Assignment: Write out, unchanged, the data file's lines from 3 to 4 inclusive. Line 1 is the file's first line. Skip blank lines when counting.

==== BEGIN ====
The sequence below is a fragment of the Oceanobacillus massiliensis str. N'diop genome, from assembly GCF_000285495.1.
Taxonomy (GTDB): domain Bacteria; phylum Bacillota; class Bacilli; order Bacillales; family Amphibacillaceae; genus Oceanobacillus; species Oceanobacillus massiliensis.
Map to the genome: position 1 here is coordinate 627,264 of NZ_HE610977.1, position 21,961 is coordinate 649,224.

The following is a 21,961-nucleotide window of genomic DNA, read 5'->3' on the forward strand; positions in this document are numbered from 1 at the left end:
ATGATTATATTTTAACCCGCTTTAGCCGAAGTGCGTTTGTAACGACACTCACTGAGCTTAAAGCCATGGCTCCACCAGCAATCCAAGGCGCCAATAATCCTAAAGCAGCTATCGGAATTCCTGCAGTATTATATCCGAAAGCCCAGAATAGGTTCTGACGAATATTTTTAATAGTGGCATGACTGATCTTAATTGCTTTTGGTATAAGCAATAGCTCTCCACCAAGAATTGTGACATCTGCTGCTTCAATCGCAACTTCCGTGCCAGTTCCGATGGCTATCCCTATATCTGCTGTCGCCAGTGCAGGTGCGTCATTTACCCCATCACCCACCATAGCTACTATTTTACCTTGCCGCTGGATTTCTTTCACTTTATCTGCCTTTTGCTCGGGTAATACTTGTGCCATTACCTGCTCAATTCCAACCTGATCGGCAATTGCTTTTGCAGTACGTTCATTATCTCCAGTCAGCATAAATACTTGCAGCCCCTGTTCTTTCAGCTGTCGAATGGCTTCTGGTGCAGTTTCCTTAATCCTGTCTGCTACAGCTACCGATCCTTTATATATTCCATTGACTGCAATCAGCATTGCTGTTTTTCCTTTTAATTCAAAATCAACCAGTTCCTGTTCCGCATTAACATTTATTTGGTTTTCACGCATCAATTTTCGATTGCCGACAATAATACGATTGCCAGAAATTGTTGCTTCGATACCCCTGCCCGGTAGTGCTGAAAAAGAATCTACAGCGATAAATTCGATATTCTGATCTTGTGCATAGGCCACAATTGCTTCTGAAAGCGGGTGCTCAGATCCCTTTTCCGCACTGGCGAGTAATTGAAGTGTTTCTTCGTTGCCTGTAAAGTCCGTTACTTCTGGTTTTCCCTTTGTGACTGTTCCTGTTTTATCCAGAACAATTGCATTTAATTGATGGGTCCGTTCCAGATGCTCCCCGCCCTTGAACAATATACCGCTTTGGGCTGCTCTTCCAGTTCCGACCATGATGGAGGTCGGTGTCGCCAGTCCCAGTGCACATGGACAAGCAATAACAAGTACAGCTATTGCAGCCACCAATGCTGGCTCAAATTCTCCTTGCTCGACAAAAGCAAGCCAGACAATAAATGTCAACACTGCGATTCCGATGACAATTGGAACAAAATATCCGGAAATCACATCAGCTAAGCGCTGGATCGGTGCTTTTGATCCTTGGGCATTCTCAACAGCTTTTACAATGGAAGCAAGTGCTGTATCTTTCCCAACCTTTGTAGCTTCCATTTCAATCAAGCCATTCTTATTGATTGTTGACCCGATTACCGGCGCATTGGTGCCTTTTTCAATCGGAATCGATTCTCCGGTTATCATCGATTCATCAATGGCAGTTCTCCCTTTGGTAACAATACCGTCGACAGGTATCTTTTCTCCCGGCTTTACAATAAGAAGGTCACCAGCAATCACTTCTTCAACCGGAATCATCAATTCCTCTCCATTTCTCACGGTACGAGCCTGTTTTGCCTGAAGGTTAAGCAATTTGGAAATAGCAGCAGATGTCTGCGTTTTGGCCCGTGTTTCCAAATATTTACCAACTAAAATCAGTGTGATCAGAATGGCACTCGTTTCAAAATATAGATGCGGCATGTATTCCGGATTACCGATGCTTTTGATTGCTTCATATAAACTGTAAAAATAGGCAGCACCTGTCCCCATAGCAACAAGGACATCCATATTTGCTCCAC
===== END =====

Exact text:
Map to the genome: position 1 here is coordinate 627,264 of NZ_HE610977.1, position 21,961 is coordinate 649,224.

The following is a 21,961-nucleotide window of genomic DNA, read 5'->3' on the forward strand; positions in this document are numbered from 1 at the left end: